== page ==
- The efficient cause, or Agent, is the sculptor.
- The final cause is that for the sake of which (as, for instance, the price paid the sculptor, the desire to please a patron, etc.) the statue is made.
Mere potentiality without any actuality or realization (Prima materia in Latin) nowhere exists by itself, though it enters into the composition of all things except the Supreme Cause. It is at one pole of reality, He is at the other. Both are real. Primordial matter possesses what may be called the most attenuated reality, since it is pure indeterminateness, God possesses the highest and most complete reality, since He is in the highest grade of determinateness. To prove that there is a Supreme Cause is one of the tasks of metaphysics the Theologic Science. And this Aristotle undertakes to do in several portions of his work on First Philosophy.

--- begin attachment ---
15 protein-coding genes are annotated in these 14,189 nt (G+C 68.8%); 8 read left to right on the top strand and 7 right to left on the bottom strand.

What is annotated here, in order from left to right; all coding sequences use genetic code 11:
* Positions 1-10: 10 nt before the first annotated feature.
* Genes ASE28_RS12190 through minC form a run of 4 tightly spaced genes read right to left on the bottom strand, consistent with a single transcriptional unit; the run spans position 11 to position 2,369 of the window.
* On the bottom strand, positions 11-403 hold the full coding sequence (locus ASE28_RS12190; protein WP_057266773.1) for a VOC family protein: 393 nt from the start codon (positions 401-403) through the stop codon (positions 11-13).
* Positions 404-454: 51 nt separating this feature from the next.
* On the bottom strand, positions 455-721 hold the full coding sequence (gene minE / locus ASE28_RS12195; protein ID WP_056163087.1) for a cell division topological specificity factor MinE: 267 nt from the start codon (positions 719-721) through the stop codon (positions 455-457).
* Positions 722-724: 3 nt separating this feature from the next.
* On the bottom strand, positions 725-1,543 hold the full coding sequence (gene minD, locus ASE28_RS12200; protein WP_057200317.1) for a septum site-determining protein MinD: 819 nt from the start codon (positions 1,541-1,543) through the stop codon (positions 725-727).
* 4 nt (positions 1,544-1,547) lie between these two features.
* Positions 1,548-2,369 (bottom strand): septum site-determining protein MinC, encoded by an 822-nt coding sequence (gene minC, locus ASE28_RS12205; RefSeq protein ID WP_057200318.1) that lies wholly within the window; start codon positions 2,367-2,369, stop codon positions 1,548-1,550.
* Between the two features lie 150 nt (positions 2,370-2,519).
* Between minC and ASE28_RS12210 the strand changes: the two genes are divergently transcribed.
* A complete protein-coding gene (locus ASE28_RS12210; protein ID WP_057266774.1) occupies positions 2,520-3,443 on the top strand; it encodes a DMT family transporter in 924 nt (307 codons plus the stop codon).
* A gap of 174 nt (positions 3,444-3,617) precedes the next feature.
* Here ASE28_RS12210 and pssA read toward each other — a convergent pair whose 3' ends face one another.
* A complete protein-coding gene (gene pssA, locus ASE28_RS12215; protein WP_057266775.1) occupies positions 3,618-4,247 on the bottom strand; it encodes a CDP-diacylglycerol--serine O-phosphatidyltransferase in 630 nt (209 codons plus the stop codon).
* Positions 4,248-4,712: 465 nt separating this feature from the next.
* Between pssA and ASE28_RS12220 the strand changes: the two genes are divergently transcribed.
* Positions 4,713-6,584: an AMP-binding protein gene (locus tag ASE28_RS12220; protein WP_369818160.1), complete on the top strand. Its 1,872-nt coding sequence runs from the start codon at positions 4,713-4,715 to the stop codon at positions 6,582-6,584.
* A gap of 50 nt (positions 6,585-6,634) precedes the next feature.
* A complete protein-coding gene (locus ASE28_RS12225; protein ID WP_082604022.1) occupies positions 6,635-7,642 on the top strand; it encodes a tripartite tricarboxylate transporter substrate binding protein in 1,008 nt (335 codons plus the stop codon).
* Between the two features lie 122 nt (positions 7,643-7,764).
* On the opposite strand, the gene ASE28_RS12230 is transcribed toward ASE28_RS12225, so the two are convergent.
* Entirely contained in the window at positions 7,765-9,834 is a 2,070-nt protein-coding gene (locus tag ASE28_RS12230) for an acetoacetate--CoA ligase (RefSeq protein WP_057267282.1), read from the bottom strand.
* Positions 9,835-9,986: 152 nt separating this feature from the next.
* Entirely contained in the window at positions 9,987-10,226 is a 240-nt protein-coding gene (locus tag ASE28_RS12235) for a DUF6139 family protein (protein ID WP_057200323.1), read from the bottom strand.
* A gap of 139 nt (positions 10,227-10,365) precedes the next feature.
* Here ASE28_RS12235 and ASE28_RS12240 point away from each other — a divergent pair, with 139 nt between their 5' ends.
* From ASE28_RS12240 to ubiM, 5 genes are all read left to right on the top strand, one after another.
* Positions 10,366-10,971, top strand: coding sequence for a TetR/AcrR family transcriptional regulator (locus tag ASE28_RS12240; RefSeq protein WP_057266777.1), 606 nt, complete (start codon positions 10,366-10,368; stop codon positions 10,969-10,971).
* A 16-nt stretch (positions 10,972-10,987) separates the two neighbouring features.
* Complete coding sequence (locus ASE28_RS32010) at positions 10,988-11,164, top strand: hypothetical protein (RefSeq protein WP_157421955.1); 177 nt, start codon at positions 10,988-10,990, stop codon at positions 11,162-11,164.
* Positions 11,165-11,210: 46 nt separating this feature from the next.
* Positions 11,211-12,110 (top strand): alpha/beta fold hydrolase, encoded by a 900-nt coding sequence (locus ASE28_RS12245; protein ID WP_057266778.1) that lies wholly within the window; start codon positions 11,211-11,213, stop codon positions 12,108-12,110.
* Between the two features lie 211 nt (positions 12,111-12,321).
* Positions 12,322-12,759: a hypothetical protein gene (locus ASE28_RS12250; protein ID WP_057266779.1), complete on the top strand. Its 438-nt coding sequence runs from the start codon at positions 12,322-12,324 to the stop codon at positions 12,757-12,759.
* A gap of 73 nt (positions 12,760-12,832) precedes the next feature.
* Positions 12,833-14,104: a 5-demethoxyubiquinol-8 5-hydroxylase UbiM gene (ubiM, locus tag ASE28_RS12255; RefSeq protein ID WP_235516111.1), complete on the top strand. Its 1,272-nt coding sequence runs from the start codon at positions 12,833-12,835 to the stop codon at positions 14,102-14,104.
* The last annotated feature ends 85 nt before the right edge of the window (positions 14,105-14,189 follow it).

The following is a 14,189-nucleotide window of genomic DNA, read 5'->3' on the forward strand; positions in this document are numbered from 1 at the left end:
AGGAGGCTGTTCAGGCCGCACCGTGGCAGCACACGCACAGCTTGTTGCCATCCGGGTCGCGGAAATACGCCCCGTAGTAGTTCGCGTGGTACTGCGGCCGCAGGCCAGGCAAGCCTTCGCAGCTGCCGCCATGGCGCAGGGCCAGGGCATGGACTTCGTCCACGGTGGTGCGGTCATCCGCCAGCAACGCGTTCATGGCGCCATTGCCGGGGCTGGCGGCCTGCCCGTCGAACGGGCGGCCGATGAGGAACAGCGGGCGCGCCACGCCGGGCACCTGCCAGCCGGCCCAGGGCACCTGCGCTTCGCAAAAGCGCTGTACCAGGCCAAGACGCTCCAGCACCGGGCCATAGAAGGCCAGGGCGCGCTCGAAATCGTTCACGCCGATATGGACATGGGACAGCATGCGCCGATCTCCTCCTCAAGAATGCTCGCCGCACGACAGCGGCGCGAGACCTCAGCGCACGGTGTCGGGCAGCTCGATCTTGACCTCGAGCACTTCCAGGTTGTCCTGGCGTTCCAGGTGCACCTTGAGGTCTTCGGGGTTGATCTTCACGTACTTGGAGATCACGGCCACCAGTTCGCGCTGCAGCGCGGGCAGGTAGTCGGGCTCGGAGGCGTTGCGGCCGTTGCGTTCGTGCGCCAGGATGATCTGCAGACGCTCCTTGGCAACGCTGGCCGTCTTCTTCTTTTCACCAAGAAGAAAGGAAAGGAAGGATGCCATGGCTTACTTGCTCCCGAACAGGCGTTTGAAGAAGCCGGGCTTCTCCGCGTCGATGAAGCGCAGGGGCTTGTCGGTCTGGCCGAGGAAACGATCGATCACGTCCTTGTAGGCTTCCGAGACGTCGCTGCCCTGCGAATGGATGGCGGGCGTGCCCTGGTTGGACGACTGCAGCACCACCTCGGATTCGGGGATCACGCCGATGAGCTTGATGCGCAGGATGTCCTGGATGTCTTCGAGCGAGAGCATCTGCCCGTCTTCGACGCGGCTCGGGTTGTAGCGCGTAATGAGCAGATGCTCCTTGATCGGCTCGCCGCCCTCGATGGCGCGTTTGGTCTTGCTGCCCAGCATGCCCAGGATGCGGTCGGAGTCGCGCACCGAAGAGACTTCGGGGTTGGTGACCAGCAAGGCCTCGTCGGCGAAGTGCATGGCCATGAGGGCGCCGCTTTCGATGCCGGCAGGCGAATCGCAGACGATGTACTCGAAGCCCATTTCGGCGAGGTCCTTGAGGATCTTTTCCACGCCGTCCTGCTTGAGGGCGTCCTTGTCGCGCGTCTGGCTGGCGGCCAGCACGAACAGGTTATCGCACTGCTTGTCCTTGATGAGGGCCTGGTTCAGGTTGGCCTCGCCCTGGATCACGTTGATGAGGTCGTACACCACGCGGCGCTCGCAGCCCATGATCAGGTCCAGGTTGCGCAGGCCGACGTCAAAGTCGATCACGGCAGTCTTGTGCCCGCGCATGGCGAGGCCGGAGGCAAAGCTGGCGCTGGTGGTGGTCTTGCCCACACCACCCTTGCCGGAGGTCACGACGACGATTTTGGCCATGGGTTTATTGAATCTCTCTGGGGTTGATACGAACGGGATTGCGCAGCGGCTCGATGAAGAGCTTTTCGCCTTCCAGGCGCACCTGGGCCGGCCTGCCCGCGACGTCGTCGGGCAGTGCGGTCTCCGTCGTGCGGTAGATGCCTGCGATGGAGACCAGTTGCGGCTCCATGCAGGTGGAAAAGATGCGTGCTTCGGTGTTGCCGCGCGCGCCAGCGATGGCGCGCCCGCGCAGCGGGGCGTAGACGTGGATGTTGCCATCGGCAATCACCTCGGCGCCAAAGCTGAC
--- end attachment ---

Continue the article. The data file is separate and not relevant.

In the Physics he adopts and improves on Socrates' teleological argument, the major premise of which is "Whatever exists for a useful purpose must be the work of an intelligence". In the same treatise he argues that, although motion is eternal, there cannot be an infinite series of movers and of things moved. Therefore there must be one, the first in the series, which is unmoved, to provide movement without being moved: described in Greek as proton kinoun akineton and in Latin as primum movens immobile.